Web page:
The gut feeling can be a very effective tool in security, particularly when you lack critical data but need to make a rapid decision, or when you cannot explain a particular feeling you have.
Security operatives that have faced realistic situations know that rapid decision making is very difficult when circumstances are unclear and information is limited, but when circumstances dictate that you must act, your gut feeling may help you or disable you.
So what does it depend on? How can this tool be your best friend or worse enemy that inhibits you from reacting?? I will argue that if you follow an operational methodology in your security work that is based on field based tactics and experience, the gut feeling will be an important tool to have in such conditions. Conversely, if your security activities are passive and not proactive based, your decision making process will be slow, thereby making your gut feeling vague and hesitant to follow.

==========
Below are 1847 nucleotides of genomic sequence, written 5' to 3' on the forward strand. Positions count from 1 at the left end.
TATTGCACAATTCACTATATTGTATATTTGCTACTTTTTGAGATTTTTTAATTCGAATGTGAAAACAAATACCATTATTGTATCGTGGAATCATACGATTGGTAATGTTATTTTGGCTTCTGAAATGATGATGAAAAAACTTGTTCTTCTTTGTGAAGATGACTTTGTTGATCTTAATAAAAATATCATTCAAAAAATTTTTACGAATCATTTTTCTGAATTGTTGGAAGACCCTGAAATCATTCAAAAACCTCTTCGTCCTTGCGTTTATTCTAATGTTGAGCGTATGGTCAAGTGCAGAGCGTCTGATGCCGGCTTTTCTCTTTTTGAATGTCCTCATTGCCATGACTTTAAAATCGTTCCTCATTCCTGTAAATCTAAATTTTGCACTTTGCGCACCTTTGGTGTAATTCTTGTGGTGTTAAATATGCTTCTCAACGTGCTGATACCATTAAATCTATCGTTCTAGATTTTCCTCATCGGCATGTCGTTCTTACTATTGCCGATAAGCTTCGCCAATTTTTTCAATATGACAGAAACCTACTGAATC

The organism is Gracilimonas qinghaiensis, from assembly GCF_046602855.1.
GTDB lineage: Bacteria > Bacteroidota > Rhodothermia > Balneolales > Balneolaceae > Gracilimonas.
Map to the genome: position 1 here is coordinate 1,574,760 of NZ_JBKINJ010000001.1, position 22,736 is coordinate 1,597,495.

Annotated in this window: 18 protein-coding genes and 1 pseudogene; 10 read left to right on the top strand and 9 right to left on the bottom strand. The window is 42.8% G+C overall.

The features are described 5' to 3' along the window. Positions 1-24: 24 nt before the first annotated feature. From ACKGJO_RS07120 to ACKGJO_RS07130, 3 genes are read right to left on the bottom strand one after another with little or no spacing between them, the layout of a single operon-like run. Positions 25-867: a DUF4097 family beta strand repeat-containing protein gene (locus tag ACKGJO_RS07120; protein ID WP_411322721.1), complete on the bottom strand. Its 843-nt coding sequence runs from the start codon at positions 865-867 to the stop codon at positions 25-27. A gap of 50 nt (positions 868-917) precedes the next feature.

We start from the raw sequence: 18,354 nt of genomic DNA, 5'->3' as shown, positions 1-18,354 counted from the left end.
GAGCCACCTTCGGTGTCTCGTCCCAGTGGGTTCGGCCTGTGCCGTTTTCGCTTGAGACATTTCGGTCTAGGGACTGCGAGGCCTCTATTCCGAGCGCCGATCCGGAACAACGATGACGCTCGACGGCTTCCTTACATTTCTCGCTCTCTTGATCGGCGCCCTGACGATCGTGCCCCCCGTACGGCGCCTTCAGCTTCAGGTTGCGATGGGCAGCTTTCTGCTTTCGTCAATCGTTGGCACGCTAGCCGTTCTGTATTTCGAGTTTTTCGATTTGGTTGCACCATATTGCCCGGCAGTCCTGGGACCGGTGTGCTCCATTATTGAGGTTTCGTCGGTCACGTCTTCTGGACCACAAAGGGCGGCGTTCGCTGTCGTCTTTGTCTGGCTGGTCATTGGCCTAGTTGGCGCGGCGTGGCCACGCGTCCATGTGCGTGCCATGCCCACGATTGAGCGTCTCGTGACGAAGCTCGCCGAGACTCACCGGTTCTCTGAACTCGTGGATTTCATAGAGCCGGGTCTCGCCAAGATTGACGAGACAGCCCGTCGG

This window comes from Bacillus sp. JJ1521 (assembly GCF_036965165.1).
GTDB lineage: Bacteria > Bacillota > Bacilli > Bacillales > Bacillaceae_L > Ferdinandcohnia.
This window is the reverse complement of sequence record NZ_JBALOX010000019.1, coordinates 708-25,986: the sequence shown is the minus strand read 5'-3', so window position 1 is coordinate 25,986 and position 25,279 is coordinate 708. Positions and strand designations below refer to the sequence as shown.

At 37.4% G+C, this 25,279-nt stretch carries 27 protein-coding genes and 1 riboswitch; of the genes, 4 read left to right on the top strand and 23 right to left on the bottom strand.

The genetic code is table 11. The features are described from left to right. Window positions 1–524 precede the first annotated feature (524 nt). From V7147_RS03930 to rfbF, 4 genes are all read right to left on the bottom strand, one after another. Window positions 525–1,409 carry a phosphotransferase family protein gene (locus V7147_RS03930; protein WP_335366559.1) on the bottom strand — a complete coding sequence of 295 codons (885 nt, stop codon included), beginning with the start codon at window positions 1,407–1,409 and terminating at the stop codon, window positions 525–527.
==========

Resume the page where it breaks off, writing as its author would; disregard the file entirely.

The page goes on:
Our operational objectives lies in our security concept and proactive approach to security. Such a foundation creates an opportunity for trusting your gut feeling and in certain conditions following what it says. Sometimes, when we do not have a solid verification that we have identified a threat, we investigate further and may require that gut feeling to make us take the decision to act and select the most suitable modus operandi.
Trusting your gut feeling is the result of effective security tactics and operational experience. Security operatives must be trained efficiently and taught to trust their gut feeling and not to be afraid to verify the reason. Often, the verification process will confirm what the gut feeling suggested or confirm the opposite.
In order to make your gut feeling more concrete and evidence based, follow effective proactive security tactics. Here are a few examples of how the gut feeling could assist you:
These examples show you that used correctly the gut feeling is an operational tool for identifying suspicious behavior in different security contexts.